This is being called the largest expulsion of overseas media from the country.
The Chinese government announced Wednesday that it would revoke the press credentials of three Wall Street Journal reporters. Chinese Foreign Ministry spokesman Geng Shuang said the expulsion was due to an opinion piece published by the U.S. news organization on February 3. The article was titled “China is the real sick man of Asia.”
The article contained racially discriminatory titles, and provoked resentment and criticism among the Chinese people as well as international audiences.
Shuang went on to say that the WSJ has not issued any kind of apology, let alone take responsibility.
In recent years, Chinese authorities have increasingly used visa restrictions to show their displeasure over foreign media. Instead of being able to obtain the standard one-year visa, foreign journalists have had to obtain a short-term visa. Even so, it has been more than three decades since the last foreign journalist was expelled from China.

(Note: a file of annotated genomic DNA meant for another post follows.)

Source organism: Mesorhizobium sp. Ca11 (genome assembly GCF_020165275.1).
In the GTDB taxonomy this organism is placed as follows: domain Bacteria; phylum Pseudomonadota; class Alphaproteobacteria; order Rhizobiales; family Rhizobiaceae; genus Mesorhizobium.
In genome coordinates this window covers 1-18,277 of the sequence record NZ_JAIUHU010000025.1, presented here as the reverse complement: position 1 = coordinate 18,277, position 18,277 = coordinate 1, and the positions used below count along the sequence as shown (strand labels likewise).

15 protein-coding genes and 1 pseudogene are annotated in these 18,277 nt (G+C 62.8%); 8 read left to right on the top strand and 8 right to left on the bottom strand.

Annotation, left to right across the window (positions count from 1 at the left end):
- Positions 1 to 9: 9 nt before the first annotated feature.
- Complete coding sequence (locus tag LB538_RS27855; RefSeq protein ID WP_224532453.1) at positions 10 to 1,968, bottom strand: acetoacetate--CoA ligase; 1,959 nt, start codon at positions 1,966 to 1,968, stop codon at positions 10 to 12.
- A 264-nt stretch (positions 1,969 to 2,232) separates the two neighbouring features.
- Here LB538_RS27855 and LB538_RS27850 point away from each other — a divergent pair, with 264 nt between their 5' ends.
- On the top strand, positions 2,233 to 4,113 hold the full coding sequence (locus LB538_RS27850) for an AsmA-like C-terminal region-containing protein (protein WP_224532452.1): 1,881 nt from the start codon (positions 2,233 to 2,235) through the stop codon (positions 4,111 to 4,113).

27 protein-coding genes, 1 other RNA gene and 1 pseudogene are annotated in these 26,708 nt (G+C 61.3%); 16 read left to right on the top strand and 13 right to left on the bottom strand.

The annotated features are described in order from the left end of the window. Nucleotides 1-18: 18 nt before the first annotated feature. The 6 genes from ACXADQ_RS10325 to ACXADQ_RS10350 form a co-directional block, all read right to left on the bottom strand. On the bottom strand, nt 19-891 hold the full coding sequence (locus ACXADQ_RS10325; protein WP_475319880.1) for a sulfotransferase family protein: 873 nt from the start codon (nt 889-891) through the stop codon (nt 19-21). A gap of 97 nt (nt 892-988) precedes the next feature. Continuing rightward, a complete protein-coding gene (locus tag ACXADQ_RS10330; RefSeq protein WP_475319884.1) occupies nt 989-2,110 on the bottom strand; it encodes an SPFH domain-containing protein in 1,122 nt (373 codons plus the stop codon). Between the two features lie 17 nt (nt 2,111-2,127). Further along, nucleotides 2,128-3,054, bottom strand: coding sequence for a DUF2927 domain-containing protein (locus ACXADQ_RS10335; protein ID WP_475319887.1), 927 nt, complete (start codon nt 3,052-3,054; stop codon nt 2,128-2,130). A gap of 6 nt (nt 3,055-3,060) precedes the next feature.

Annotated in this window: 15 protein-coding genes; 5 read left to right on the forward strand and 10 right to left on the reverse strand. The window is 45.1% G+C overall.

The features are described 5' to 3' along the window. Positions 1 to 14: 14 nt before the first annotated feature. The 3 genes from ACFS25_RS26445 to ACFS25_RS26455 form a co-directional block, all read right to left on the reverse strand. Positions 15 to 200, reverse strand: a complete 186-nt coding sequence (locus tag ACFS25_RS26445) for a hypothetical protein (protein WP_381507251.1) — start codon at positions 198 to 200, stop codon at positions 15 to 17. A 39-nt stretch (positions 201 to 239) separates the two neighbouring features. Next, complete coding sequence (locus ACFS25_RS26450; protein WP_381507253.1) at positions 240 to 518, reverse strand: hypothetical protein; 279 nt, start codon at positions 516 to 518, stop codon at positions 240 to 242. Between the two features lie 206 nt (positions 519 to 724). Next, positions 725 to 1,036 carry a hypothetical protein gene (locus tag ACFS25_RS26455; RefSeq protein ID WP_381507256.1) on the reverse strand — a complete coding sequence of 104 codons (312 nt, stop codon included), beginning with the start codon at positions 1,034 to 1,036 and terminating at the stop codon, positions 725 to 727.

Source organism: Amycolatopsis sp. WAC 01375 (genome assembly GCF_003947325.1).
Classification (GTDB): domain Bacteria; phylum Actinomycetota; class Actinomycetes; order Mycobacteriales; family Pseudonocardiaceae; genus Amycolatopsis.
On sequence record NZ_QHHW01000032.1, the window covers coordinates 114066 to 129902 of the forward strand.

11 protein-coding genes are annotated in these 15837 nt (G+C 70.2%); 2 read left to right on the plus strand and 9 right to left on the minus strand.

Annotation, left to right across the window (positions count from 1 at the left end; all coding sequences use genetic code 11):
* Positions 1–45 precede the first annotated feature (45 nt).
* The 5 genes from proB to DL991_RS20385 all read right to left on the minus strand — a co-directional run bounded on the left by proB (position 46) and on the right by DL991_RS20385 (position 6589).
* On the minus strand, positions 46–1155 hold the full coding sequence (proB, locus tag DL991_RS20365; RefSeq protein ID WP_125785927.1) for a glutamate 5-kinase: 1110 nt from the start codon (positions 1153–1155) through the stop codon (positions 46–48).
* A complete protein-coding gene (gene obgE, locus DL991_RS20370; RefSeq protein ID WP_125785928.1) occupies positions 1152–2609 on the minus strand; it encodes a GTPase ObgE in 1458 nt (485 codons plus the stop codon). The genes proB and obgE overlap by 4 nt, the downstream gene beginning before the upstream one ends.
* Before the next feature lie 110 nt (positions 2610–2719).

The WSJ published an article about the expulsion on its website, revealing that its deputy bureau chief Josh Chin and reporters Chao Deng and Philip Wen were given five days to leave the country. Wall Street Journal reporter Chun Han Wong was expelled from the country in August last year after the government did not renew his press credentials. Wong had co-authored a report on Chinese President Xi Jinping’s cousin.
The expulsion came after United States officials announced that they would treat Chinese state media as extensions of Beijing’s government. In other words, the Chinese media companies would need to comply with rules governing foreign embassies and consulates.